Last night at about 1:40am after a 172 minute marathon runtime, the D10 completed its mission to vacuum and mop an absurdly large shared office space. This was not what the D10 is intended for, it’s designed for home use, however this is the use case I have that’s real for it at the moment.
The idea was to supplement our cleaning staff’s efforts because the vacuum they’re using, the amount of time they have, etc lead to a heavily trafficked area being somewhat… not as clean as one would like. Not horrible, but something that could be aided by the addition of a tireless little robot.
From the previous reviews you know I had my issues with overly aggressive D10 behavior when it came to anything it thought it could climb. It took a couple of days to properly map out everywhere I needed to block off, mostly because I had to accompany the puck and make sure nobody tripped on it.
The first complete run without interference was completed last night and I think we’ve got a verdict, at least on the corporate / large scale side, and that is – great little vacuum, firmware / logic problems that need to be stomped out in an update, lack of non-Amazon voice integration seems like a losing proposition that could be remedied easily.
Problems encountered (in a large corp environment)
Preface this with the D10 is *not* being used in these tests in the environment is is designed for. The space I consider easy mode, the largeness of the space is at the top range of difficulty judging by the battery and amount of dirt removed.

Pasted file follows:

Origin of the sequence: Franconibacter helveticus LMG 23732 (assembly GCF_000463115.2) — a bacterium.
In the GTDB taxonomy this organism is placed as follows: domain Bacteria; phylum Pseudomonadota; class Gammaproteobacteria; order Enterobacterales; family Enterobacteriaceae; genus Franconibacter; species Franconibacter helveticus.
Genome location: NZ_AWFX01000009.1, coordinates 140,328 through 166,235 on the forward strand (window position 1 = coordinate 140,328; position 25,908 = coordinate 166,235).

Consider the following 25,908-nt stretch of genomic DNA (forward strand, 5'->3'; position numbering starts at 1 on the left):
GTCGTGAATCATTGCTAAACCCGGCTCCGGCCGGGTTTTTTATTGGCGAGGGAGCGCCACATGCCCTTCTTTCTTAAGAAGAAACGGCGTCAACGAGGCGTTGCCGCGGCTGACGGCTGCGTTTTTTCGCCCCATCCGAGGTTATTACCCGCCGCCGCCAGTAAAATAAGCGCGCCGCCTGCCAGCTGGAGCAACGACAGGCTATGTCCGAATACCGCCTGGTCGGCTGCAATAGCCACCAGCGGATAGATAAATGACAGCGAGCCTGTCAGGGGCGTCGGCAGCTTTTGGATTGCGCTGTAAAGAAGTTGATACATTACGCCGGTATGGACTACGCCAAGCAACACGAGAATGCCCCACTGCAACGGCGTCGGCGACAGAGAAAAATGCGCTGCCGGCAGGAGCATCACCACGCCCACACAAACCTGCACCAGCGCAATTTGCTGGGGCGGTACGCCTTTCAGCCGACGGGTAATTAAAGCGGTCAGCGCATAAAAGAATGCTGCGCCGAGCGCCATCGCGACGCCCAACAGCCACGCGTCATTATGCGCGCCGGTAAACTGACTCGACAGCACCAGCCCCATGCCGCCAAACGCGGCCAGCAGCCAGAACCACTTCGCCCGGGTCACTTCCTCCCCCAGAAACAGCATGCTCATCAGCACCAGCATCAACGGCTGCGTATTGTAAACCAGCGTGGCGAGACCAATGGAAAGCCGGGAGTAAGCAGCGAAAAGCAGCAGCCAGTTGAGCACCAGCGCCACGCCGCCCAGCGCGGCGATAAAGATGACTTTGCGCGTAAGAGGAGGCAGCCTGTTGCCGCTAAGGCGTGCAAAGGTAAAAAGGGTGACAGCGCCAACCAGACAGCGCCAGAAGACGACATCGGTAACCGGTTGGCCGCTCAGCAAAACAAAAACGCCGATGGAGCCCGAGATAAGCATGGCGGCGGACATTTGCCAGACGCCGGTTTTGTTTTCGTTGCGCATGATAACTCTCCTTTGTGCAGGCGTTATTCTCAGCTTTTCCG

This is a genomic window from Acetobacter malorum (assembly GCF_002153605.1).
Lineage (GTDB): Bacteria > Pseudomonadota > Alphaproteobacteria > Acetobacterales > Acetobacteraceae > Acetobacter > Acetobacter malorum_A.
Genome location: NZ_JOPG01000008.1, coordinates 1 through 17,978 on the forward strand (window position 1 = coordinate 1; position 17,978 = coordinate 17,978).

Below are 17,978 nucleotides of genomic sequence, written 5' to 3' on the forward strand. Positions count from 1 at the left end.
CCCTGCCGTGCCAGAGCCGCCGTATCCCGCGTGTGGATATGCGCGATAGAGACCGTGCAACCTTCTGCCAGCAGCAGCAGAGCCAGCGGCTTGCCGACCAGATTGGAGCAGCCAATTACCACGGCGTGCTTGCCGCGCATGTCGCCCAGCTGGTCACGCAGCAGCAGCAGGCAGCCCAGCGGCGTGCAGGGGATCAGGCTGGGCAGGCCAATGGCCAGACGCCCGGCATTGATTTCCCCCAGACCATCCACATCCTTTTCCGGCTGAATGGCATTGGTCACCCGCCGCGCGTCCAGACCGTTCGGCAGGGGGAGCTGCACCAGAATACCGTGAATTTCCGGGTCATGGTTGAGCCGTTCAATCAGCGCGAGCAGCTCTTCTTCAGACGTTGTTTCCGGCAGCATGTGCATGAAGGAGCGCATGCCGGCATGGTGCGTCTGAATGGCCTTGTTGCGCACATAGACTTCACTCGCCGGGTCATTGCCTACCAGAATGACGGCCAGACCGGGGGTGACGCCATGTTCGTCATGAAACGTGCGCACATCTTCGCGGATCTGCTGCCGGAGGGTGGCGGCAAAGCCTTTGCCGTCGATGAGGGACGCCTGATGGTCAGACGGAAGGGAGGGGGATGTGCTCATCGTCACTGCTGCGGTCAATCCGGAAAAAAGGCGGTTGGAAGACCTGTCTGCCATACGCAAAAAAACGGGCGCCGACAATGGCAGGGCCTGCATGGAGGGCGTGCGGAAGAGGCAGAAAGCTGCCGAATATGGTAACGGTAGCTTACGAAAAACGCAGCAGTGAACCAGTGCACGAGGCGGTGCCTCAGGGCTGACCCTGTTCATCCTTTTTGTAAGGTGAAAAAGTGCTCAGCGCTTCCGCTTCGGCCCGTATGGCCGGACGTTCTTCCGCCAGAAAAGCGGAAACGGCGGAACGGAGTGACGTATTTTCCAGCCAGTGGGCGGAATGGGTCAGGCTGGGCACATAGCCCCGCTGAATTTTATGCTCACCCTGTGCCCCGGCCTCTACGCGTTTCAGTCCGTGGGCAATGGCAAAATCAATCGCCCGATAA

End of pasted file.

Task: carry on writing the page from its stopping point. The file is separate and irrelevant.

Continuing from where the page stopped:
Let’s start with the logic problems. An overly aggressive profile means it will fight to get into an area. This leads the D10 to climb and suspend itself on chairs that have a horizontal component (think rocking chair rockers.) There needs to be a setting of “don’t climb” and I don’t know why this is now something that needs to happen in puck vacuum world. the D10 is not alone. Vacuums are wilder these days it seems, more extreme.
It also will squeeze into areas by pushing that it can’t escape. This is one of those things that in a household you’d probably recognize pretty quickly and move something slightly, but it happened enough times that I had to block off around several plants that are in the atrium.
Watching how this progressed over the 170+ minutes of cleaning last night and how it zipped from place to place occasionally, I have some thoughts on the cleaning logic, but you know what, it did the job and I don’t think it did it badly… just maybe not as efficiently as it should have.
The cleaning completed with I’m guessing one line not properly cleaned. At least according to the map. I’m not entirely sure it wasn’t but I’m going by what the map shows which is a tiny sliver not hit. At 207 square meters (2228 sq feet,) cleaned on one charge, I’m fine with that. The battery hit some threshold, I’m guessing 15-16% and I got a warning that it was “Returning Charge” and a low battery popup.
I watched from home as the D10 drove itself to the dock, took an inordinate amount of time to empty, tossed me a note to clean the mop pad, popped up an error asking me to deal with errors that had popped up (rrr?,) said it was charging and then went offline. It stayed offline for the remainder of the night only coming back online when I walked in today and pressed a button.
So, after nearly 3 hours of cleaning this will become inoperable it appears. I’m not sure if this is time related, or that it was finishing up right as we hit the battery threshold. Whatever the case, it went offline and would not come back online without physically touching a button. More firmware issues.
What’s great about the D10?
While it took nearly 3 hours to do a daily routine, it got just about everywhere. We weren’t in a rush, and if this can go nightly without intervention then we’ve got a markedly cleaner building every day. That nearly 3 hour runtime is impressive. That’s on normal vacuum and increased mopping.
I’ll be moving this to a household test later, but it did good… I’m a bit surprised I found so little to be annoyed about.[Amazon]